Task #5 - Kernel

Document created by Daiane Angolini Employee on Jun 24, 2013Last modified by Daiane Angolini Employee on Jun 5, 2014
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You already know. Your source code is one week old now, so please, update it (or should I say 'sync' it?)! Get used to update your BSP layers.



Is the name of file that determinates how a package should act. For example, the version, where it is the mainstream repo, how to build, install, link. etc.



For meta-fsl-arm the kernel recipes are under meta-fsl-arm/recipes-kernel/linux (take a look here meta-fsl-arm - Layer containing Freescale ARM hardware support metadata)



For meta-fsl-arm, there are 3 kernel recipes:


linux-fslc_3.8.bb  --> kernel mainline (from kernel.org)

linux-imx_2.6.35.3.bb  --> kernel from FSL, for imx5x and imx28

linux-imx_3.0.35.bb --> kernel from FSL for imx6


Take the linux-imx for imx6 as an example meta-fsl-arm - Layer containing Freescale ARM hardware support metadata

The recipe determinates:


  • what´s the compatible machine for this linux version (mx6)
  • what´s the commit ID for the head of this code (SRCREV) (MX6DL and MX6SL have different source code)
  • what´s the patches for the mx6 boards (SRC_URI).



In order to see where the source code is cloned from, you need to go to .inc file meta-fsl-arm - Layer containing Freescale ARM hardware support metadata


SRC_URI = "git://git.freescale.com/imx/linux-2.6-imx.git \

           file://defconfig \


it´s from git.freescale.com. In addition, there is a defconfig file added on SRC_URI.


There is a defconfig file for every board, on every Linux revision. Some defconfigs are shared for more than one board (for example, every mx6 board), and some Linux version are not compatible for some boards (for example, imx53 is only compatible with 2.6.35).


During a bitbake linux-imx, a temp folder will be created under build/tmp/armv7-imx6....../linux-imx, with code from git, patches and defconfig. Then bitbake takes that defconfig and configure the kernel, built it, and deploy it.


So, in order to change the kernel configuration (make menuconfig) you must replace your defconfig file from meta-fsl-arm/recipes-kernel/linux/linux-imx-3.0.35/mx6


How to change kernel configuration



Create the new defconfig

Copy it to meta-fsl-arm/recipes-kernel/linux/linux-imx-3.0.35/mx6 (or the right folder for your board/kernel)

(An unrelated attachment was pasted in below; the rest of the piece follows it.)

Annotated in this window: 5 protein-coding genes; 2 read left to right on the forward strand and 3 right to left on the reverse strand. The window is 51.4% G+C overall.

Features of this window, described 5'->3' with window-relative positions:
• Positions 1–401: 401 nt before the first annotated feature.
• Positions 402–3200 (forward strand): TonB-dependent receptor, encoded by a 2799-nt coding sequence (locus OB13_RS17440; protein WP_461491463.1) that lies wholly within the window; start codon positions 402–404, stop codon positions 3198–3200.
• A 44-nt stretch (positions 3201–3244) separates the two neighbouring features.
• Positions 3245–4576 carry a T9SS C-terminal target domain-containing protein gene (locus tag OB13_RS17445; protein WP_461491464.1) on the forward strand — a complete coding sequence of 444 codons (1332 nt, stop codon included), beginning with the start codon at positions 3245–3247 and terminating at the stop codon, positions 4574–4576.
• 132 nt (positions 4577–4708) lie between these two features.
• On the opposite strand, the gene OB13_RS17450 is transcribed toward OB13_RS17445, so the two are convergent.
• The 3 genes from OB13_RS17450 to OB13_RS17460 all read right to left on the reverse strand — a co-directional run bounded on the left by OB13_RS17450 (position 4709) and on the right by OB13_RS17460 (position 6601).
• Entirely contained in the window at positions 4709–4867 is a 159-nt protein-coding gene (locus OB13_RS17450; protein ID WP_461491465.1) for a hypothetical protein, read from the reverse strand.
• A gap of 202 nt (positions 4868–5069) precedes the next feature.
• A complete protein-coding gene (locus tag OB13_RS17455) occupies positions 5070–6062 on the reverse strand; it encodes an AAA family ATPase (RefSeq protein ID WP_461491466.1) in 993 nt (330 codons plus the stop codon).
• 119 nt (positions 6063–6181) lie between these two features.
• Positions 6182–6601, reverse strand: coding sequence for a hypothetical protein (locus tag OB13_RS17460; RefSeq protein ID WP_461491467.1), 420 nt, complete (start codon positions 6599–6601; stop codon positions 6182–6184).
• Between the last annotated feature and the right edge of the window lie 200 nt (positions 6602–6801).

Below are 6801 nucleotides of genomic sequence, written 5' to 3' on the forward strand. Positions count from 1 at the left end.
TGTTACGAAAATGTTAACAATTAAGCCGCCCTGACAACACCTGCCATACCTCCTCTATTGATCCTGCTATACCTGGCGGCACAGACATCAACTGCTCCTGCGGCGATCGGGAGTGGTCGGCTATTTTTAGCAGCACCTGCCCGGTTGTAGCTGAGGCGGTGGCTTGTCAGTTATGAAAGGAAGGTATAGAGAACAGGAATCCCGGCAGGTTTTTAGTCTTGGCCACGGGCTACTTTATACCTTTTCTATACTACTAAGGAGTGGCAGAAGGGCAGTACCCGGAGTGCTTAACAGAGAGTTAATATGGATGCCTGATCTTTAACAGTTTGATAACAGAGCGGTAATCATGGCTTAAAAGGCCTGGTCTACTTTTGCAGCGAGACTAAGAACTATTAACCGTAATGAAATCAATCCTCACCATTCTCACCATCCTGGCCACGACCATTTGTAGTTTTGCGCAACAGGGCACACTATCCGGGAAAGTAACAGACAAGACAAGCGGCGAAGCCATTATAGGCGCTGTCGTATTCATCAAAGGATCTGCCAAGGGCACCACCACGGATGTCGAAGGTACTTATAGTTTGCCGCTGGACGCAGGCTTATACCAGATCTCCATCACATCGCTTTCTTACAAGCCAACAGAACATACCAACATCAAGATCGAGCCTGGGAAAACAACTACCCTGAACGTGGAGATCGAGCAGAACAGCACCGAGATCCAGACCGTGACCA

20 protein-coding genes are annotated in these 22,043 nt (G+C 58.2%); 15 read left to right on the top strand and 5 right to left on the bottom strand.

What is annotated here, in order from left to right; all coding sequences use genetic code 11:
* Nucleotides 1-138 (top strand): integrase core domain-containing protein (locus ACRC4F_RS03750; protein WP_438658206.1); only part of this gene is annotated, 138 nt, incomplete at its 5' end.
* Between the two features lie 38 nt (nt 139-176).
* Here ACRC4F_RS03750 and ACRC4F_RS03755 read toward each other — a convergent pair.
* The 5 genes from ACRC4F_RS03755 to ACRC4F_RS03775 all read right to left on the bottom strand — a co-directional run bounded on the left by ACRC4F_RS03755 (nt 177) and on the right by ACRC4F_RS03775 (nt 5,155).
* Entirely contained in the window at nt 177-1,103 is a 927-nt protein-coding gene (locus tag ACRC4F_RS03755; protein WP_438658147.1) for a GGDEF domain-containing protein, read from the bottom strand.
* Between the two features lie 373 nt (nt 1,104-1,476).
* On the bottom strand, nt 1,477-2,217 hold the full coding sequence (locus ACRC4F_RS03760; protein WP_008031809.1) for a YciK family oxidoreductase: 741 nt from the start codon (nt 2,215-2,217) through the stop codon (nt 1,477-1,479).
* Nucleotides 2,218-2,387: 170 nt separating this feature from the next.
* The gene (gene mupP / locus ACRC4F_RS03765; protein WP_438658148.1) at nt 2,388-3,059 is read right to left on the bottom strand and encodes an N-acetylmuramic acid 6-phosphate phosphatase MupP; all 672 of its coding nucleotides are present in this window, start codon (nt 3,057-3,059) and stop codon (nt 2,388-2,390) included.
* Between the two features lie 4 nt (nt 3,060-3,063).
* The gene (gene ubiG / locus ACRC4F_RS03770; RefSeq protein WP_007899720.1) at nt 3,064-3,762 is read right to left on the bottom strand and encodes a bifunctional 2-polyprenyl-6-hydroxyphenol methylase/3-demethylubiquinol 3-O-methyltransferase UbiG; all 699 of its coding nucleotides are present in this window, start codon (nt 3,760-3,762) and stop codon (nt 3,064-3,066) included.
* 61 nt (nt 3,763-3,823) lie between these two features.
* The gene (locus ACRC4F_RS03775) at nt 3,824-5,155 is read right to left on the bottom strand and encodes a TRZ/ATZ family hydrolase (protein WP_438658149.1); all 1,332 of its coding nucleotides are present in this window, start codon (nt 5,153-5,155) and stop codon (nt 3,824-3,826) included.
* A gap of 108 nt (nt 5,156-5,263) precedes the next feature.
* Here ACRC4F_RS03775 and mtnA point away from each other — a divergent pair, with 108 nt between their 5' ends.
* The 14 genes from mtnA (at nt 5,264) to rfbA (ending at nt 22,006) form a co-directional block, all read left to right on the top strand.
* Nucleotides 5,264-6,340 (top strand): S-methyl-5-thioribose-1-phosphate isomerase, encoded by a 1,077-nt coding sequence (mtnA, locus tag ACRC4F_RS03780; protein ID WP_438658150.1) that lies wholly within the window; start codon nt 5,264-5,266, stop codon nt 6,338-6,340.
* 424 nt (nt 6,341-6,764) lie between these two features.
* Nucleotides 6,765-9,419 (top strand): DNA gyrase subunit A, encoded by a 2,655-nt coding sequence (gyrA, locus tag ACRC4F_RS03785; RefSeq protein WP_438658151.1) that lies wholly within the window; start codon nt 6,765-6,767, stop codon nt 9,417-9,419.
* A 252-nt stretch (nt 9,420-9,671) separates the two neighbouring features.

$ bitbake -c cleansstate linux-imx

$ bitbake linux-imx (if you want only the kernel image)

$ bitbake fsl-image-gui (if you want to generate a complete image using the new kernel)



How to make menuconfig with yocto


$ bitbake -c menuconfig linux-imx


will generate a config file on tmp/work/imx6qsabresd-poky-linux-gnueabi/linux-imx/3.0.35-r33.10/git/.config



The complete step by step to change the kernel configuration



$ bitbake -c menuconfig linux-imx

(change anything)

$ cp tmp/work/imx6qsabresd-poky-linux-gnueabi/linux-imx/3.0.35-r33.10/git/.config ../sources/meta-fsl-arm/recipes-kernel/linux/linux-imx-3.0.35/mx6/defconfig

$ bitbake -c cleansstate linux-imx

$ bitbake fsl-image-gui


The uImage will be under tmp/deploy/image


In order to replace only uImage binary into one ready sdcard:


$sudo cp tmp/deploy/image/uImage-imx6-XXX.bin /media/user/Boot imx6/uImage


Kernel Mainline - kernel.org


In order to use kernel mainline instead of linux-imx. Please add the following code to your conf/local.conf


PREFERRED_PROVIDER_virtual/kernel = "linux-fslc"


Make sure the desired board is supported by kernel.org.



In order to take and build kernel mainline manually, please see https://community.freescale.com/docs/DOC-95017


Final points


It´s not a simple task, I know. Yocto is not the best tool for use to develop and customize kernel during development stage. It is easier to use an external toolchain (bitbake meta-toolchain). Once the kernel development, or customization, is done, the changes can be integrated in the Yocto so it is managed for production use.


I like to have a copy of kernel source code cloned on my machine directly from git.freescale.com, then I can re-configure it, rebuild it, apply some patches, make changes, and build it manually - any way I want it. So, I only change kernel using yocto when I know the bug and I know how to fix it, and I have the patch. (and this is the way I like to work)


Although this is how to configure (and even patch) kernel (if you want to patch kernel, follow the example in the recipes)


If you face any error, please, let me know. I tested the steps and it worked, but I´m using an Ubuntu machine, not a virtual machine (and I´m not sure how -c menuconfig will act in a virtual machine).




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